Police collect kids’ phones

EAST PALESTINE — Local police confiscated 27 phones belonging to East Palestine High School students on Tuesday during an investigation involving inappropriate material.

Police Chief Kevin Dickey said that according to the investigation so far, it appears that a female student sent a sexually explicit video to her boyfriend who lives in Tennessee.

The boyfriend allegedly shared the video with the girl’s ex-boyfriend, and at some point the video began being circulated among East Palestine students through the Facebook messenger application, Dickey said.

Police were contacted around 2:30 a.m. Tuesday by high school Principal Chris Niefer, according to East Superintendent Traci Hostetler.

“Our high school principal was made aware of a situation involving a video. He contacted the police immediately and the investigation took place today,” Hostetler said.

She also clarified that WFMJ Channel 21 contacted the district in response to an anonymous tip it received. “We did not call them for an interview,” she said.

The school is cooperating with the police department on the investigation.

“Unfortunately, this is an issue that high schools across America face today. Our number one job is to make sure that our kids are safe and we will cooperate fully with the police. Our parents have been wonderful through this process,” Hostetler said.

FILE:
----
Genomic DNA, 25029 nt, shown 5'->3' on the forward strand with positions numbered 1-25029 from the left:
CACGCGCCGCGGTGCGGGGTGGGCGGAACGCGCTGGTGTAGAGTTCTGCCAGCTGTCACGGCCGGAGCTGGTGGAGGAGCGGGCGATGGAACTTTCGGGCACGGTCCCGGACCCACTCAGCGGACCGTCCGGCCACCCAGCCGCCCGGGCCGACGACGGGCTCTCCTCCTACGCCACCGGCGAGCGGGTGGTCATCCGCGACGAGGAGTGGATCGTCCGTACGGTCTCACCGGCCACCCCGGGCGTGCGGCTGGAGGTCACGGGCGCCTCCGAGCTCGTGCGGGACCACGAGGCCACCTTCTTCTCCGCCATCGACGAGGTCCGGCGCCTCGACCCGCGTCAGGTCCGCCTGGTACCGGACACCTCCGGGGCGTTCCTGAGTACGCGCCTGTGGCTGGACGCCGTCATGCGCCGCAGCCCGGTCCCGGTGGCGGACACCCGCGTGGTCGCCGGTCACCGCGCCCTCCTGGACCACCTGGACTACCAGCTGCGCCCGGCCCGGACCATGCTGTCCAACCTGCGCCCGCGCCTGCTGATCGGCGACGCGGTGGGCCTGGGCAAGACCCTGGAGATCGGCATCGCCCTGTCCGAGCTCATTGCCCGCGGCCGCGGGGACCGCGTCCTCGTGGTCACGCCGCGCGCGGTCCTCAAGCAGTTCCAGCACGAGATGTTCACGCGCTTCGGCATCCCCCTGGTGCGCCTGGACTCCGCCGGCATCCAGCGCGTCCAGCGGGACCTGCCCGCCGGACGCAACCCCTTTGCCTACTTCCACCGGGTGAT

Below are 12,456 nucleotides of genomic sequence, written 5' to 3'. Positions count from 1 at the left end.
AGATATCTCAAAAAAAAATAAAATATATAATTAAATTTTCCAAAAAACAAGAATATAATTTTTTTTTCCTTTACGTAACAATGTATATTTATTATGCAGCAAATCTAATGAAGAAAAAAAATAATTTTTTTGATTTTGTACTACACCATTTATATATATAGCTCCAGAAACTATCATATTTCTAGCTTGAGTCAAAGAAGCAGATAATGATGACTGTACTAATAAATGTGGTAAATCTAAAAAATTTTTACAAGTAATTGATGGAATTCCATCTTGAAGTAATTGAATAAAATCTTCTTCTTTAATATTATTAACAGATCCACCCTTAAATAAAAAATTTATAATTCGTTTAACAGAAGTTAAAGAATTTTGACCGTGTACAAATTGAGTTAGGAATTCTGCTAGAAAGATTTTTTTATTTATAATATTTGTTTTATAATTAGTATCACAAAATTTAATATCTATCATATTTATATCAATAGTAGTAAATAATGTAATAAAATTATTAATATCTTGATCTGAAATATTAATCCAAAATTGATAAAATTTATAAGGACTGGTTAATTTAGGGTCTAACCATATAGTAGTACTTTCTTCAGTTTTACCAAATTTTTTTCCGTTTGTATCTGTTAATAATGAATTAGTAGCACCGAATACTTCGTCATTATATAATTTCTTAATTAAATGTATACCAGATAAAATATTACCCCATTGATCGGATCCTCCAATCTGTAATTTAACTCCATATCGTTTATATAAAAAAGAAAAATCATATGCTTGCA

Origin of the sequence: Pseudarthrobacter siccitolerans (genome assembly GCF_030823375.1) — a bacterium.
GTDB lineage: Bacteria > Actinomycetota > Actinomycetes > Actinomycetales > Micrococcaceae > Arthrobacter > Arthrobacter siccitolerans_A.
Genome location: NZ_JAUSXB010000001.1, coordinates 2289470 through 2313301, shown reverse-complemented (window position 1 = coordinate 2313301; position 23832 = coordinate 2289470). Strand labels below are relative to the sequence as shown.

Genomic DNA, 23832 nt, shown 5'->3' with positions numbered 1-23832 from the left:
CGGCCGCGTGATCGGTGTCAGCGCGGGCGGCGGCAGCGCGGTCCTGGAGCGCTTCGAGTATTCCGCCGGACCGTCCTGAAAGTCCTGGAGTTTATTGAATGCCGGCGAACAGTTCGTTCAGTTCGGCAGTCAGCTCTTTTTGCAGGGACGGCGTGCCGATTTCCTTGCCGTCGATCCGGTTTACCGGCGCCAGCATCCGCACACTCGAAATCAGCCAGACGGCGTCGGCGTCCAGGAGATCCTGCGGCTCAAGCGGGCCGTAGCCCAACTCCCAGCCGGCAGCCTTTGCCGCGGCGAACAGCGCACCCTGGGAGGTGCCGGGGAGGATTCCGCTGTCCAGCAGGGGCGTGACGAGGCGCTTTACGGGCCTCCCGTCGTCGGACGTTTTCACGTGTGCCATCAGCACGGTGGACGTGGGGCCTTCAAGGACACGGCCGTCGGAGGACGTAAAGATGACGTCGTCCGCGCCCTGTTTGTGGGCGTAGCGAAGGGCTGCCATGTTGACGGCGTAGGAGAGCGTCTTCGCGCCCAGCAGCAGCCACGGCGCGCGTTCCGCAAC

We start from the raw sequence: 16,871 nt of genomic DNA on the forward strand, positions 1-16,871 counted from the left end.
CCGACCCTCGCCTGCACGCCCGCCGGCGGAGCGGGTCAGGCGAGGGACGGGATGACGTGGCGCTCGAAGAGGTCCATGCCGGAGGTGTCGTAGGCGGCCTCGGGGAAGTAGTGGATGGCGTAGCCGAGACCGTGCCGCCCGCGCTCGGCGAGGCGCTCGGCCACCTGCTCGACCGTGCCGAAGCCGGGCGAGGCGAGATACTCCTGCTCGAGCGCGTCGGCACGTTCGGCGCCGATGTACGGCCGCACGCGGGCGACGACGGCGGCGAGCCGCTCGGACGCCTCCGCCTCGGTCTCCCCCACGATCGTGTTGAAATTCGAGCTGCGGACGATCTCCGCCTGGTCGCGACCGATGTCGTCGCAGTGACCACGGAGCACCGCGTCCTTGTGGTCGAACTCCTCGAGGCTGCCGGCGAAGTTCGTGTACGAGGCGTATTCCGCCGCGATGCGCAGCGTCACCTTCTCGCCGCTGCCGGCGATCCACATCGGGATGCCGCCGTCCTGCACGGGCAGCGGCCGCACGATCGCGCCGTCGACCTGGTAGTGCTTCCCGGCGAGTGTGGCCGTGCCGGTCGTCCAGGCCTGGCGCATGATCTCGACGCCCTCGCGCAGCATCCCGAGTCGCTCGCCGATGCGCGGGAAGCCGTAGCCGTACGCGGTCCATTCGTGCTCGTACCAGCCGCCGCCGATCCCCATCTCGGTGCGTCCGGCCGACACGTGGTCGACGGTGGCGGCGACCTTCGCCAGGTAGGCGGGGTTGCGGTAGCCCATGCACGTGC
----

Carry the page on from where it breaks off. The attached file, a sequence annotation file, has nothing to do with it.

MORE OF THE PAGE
Dickey said police interviewed several students and parents after school on Tuesday, and that while the department had the right to confiscate the phones, it will need proper authorization or a search warrant to access the contents of each of the phones.

“The investigation is probably going to be lengthy,” he said.

Once the department gets the proper authorization to access the contents of the phones, any phones that do not have suggestive material will be deemed not necessary to the case and returned, he added.

He also cautioned that people need to understand that once something enters cyberspace, it cannot be taken back and noted that charges could be filed on anyone involved for disseminating matter harmful to a juvenile, including those who are juveniles themselves who are sharing the material.

Once the local investigation is completed the matter will be sent to the county juvenile court for a determination on whether charges will be filed, he said.

Hostetler said it is too early in the investigation at this point for any disciplinary action on the school’s part with regards to any students involved.

“It is so important to note that, while this is very serious to us, this is not a problem that is confined to the East Palestine school district. This has been a problem in every district I’ve ever been involved in. It is a problem for students and administrators across the United States. We try very hard to express to our students the severity of creating and disseminating explicit images,” Hostetler said.